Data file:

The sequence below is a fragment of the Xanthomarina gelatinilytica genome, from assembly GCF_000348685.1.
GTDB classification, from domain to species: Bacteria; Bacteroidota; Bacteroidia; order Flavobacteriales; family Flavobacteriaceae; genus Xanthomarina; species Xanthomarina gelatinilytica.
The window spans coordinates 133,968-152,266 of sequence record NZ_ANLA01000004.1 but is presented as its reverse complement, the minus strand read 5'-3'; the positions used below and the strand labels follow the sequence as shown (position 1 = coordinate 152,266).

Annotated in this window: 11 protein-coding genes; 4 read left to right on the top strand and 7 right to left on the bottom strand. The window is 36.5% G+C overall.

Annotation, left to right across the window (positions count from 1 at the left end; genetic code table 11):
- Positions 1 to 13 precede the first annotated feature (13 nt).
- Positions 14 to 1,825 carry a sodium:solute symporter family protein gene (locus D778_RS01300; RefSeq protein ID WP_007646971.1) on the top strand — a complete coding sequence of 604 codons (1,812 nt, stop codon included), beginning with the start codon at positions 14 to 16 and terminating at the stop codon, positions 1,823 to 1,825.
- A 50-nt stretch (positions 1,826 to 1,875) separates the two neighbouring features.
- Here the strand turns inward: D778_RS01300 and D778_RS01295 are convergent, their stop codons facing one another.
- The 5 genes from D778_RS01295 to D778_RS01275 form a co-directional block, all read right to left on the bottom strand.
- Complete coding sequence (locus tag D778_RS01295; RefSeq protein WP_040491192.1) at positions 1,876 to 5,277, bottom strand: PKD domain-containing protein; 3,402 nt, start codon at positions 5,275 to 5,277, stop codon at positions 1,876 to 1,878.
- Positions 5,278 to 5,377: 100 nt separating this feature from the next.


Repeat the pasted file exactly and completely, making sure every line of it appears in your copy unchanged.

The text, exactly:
The sequence below is a fragment of the Xanthomarina gelatinilytica genome, from assembly GCF_000348685.1.
GTDB classification, from domain to species: Bacteria; Bacteroidota; Bacteroidia; order Flavobacteriales; family Flavobacteriaceae; genus Xanthomarina; species Xanthomarina gelatinilytica.
The window spans coordinates 133,968-152,266 of sequence record NZ_ANLA01000004.1 but is presented as its reverse complement, the minus strand read 5'-3'; the positions used below and the strand labels follow the sequence as shown (position 1 = coordinate 152,266).

Annotated in this window: 11 protein-coding genes; 4 read left to right on the top strand and 7 right to left on the bottom strand. The window is 36.5% G+C overall.

Annotation, left to right across the window (positions count from 1 at the left end; genetic code table 11):
- Positions 1 to 13 precede the first annotated feature (13 nt).
- Positions 14 to 1,825 carry a sodium:solute symporter family protein gene (locus D778_RS01300; RefSeq protein ID WP_007646971.1) on the top strand — a complete coding sequence of 604 codons (1,812 nt, stop codon included), beginning with the start codon at positions 14 to 16 and terminating at the stop codon, positions 1,823 to 1,825.
- A 50-nt stretch (positions 1,826 to 1,875) separates the two neighbouring features.
- Here the strand turns inward: D778_RS01300 and D778_RS01295 are convergent, their stop codons facing one another.
- The 5 genes from D778_RS01295 to D778_RS01275 form a co-directional block, all read right to left on the bottom strand.
- Complete coding sequence (locus tag D778_RS01295; RefSeq protein WP_040491192.1) at positions 1,876 to 5,277, bottom strand: PKD domain-containing protein; 3,402 nt, start codon at positions 5,275 to 5,277, stop codon at positions 1,876 to 1,878.
- Positions 5,278 to 5,377: 100 nt separating this feature from the next.